Sarcasm with the written word is a skill many of us do not possess. The problem is, using sarcasm in your business email can be incorrectly perceived as being rude, terse, or worse.
If you are not careful, that sarcasm can be amplified more than you expect. Based on the situation and the emotions involved, the recipient may read into your sarcastic comment meaning that you did not intend. Or much more than you intended!
You could send that very same sarcastic comment to 5 different contacts. Only to find that each imparts a different perception of your words. Their reactions will be based on their relationship with you, how well they know you, and the topic at hand.
What about emoticons in business email?
I’m not a fan of emoticons in business email, but when joking or using sarcasm, more times than not, it helps to include a winky — ;). Especially if you do not use emoticons regularly.
Doing so will make it very clear that “I am joking!” to make sure the other side knows you are kidding. Otherwise, you do risk your comment being taken at its face value.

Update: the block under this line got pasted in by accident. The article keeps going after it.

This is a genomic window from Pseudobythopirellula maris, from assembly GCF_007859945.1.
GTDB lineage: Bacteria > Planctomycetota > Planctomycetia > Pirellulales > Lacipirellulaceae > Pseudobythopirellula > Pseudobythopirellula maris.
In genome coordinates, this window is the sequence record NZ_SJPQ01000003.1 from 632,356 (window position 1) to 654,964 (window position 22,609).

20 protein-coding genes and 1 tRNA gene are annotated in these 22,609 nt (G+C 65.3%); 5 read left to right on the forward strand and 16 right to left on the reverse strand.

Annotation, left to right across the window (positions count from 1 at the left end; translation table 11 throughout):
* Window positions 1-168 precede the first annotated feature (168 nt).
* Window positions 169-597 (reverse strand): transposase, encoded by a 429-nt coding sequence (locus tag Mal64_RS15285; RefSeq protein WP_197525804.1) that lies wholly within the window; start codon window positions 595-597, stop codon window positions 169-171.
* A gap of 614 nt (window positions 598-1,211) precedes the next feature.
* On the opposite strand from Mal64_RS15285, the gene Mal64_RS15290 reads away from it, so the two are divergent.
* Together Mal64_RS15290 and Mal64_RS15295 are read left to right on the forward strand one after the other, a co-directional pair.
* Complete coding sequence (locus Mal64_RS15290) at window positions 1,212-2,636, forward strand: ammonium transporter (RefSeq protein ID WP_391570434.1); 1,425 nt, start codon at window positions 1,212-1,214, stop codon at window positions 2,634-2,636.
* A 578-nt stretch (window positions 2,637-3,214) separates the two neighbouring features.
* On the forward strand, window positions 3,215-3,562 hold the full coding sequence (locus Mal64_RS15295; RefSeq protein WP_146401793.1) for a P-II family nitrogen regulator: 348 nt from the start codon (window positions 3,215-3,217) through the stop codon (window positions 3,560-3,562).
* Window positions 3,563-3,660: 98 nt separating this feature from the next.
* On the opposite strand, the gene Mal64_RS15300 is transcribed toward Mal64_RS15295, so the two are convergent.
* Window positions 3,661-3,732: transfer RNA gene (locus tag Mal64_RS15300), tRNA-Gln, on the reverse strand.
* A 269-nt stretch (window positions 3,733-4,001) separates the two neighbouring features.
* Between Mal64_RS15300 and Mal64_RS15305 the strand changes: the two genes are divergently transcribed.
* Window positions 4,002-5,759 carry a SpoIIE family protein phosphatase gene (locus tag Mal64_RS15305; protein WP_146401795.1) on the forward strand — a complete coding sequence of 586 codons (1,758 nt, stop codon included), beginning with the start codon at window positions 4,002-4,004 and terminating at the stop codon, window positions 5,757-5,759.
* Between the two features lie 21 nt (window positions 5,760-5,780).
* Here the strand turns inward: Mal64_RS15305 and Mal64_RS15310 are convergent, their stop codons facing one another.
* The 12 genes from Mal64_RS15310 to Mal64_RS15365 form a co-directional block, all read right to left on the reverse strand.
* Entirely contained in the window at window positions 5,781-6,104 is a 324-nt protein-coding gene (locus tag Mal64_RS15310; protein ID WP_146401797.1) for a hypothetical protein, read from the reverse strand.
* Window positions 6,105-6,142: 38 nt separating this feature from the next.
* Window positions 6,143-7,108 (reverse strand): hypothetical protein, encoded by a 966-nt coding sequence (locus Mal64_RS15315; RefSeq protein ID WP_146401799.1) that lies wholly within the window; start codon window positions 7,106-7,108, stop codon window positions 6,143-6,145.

In professional communications, sarcasm (and emoticons) should be avoided. After decades of emailing, I’ve yet to see a situation where sarcasm actually enhanced or contributed to a conversation. On the contrary, more times than not, it exposed a level of unprofessionalism that didn’t reflect well on the sarcastic person.
Instead, it either exasperated the situation, reflected a lack of seriousness, or “rubbed salt in the wound.” None of which is good for business communications or how those involved will perceive you.
Wait and Reconsider
If you are being sarcastic in an email, read it aloud before clicking send. Does it sound the way you want? Better yet, if you are attempting to be funny, think hard and long if the other side will appreciate your sense of humor.
Trust me; you’ll be glad you did.